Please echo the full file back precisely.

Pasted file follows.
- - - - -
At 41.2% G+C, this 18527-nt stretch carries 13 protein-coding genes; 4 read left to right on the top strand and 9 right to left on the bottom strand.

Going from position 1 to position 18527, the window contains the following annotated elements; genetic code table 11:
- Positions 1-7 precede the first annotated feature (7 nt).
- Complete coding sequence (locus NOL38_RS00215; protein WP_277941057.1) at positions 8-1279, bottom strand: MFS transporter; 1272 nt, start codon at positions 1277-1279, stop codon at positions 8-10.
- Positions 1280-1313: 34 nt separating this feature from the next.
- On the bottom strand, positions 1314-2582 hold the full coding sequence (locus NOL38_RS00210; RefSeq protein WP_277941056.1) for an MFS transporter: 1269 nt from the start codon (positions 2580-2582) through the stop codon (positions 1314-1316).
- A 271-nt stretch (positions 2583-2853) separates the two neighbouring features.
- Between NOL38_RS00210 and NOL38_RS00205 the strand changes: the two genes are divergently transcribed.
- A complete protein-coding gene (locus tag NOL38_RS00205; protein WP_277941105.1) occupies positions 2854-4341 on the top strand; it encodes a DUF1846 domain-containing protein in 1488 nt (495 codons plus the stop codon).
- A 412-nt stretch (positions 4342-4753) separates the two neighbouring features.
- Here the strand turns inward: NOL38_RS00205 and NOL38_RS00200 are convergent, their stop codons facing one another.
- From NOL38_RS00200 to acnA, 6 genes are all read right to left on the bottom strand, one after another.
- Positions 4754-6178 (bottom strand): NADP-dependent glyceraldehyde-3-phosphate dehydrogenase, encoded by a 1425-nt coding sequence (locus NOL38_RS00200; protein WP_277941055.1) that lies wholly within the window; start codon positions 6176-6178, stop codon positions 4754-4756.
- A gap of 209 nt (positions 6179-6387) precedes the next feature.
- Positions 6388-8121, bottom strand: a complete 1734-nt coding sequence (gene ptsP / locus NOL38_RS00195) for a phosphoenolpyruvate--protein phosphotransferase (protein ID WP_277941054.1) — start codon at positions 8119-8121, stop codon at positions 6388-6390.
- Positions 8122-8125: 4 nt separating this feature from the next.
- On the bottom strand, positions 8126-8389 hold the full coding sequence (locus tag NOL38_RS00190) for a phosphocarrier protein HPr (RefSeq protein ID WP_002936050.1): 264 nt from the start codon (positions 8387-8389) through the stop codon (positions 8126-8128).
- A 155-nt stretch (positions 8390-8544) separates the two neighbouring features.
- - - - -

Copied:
At 41.2% G+C, this 18527-nt stretch carries 13 protein-coding genes; 4 read left to right on the top strand and 9 right to left on the bottom strand.

Going from position 1 to position 18527, the window contains the following annotated elements; genetic code table 11:
- Positions 1-7 precede the first annotated feature (7 nt).
- Complete coding sequence (locus NOL38_RS00215; protein WP_277941057.1) at positions 8-1279, bottom strand: MFS transporter; 1272 nt, start codon at positions 1277-1279, stop codon at positions 8-10.
- Positions 1280-1313: 34 nt separating this feature from the next.
- On the bottom strand, positions 1314-2582 hold the full coding sequence (locus NOL38_RS00210; RefSeq protein WP_277941056.1) for an MFS transporter: 1269 nt from the start codon (positions 2580-2582) through the stop codon (positions 1314-1316).
- A 271-nt stretch (positions 2583-2853) separates the two neighbouring features.
- Between NOL38_RS00210 and NOL38_RS00205 the strand changes: the two genes are divergently transcribed.
- A complete protein-coding gene (locus tag NOL38_RS00205; protein WP_277941105.1) occupies positions 2854-4341 on the top strand; it encodes a DUF1846 domain-containing protein in 1488 nt (495 codons plus the stop codon).
- A 412-nt stretch (positions 4342-4753) separates the two neighbouring features.
- Here the strand turns inward: NOL38_RS00205 and NOL38_RS00200 are convergent, their stop codons facing one another.
- From NOL38_RS00200 to acnA, 6 genes are all read right to left on the bottom strand, one after another.
- Positions 4754-6178 (bottom strand): NADP-dependent glyceraldehyde-3-phosphate dehydrogenase, encoded by a 1425-nt coding sequence (locus NOL38_RS00200; protein WP_277941055.1) that lies wholly within the window; start codon positions 6176-6178, stop codon positions 4754-4756.
- A gap of 209 nt (positions 6179-6387) precedes the next feature.
- Positions 6388-8121, bottom strand: a complete 1734-nt coding sequence (gene ptsP / locus NOL38_RS00195) for a phosphoenolpyruvate--protein phosphotransferase (protein ID WP_277941054.1) — start codon at positions 8119-8121, stop codon at positions 6388-6390.
- Positions 8122-8125: 4 nt separating this feature from the next.
- On the bottom strand, positions 8126-8389 hold the full coding sequence (locus tag NOL38_RS00190) for a phosphocarrier protein HPr (RefSeq protein ID WP_002936050.1): 264 nt from the start codon (positions 8387-8389) through the stop codon (positions 8126-8128).
- A 155-nt stretch (positions 8390-8544) separates the two neighbouring features.